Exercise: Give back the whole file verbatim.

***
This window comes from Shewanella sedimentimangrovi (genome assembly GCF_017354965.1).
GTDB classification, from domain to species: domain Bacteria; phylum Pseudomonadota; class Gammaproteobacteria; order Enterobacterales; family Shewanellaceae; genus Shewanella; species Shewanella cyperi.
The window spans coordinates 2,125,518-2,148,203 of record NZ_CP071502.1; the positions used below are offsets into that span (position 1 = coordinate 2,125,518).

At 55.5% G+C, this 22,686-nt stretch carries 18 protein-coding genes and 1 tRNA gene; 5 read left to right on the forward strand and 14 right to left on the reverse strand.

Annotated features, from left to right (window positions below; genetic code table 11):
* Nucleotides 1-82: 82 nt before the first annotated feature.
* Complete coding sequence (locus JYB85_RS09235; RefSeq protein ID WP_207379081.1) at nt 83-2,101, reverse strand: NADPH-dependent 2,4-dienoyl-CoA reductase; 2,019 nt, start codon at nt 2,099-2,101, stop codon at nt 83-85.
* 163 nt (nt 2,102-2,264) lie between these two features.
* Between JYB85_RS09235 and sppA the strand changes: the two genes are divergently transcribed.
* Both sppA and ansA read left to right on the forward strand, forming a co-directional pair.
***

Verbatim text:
This window comes from Shewanella sedimentimangrovi (genome assembly GCF_017354965.1).
GTDB classification, from domain to species: domain Bacteria; phylum Pseudomonadota; class Gammaproteobacteria; order Enterobacterales; family Shewanellaceae; genus Shewanella; species Shewanella cyperi.
The window spans coordinates 2,125,518-2,148,203 of record NZ_CP071502.1; the positions used below are offsets into that span (position 1 = coordinate 2,125,518).

At 55.5% G+C, this 22,686-nt stretch carries 18 protein-coding genes and 1 tRNA gene; 5 read left to right on the forward strand and 14 right to left on the reverse strand.

Annotated features, from left to right (window positions below; genetic code table 11):
* Nucleotides 1-82: 82 nt before the first annotated feature.
* Complete coding sequence (locus JYB85_RS09235; RefSeq protein ID WP_207379081.1) at nt 83-2,101, reverse strand: NADPH-dependent 2,4-dienoyl-CoA reductase; 2,019 nt, start codon at nt 2,099-2,101, stop codon at nt 83-85.
* 163 nt (nt 2,102-2,264) lie between these two features.
* Between JYB85_RS09235 and sppA the strand changes: the two genes are divergently transcribed.
* Both sppA and ansA read left to right on the forward strand, forming a co-directional pair.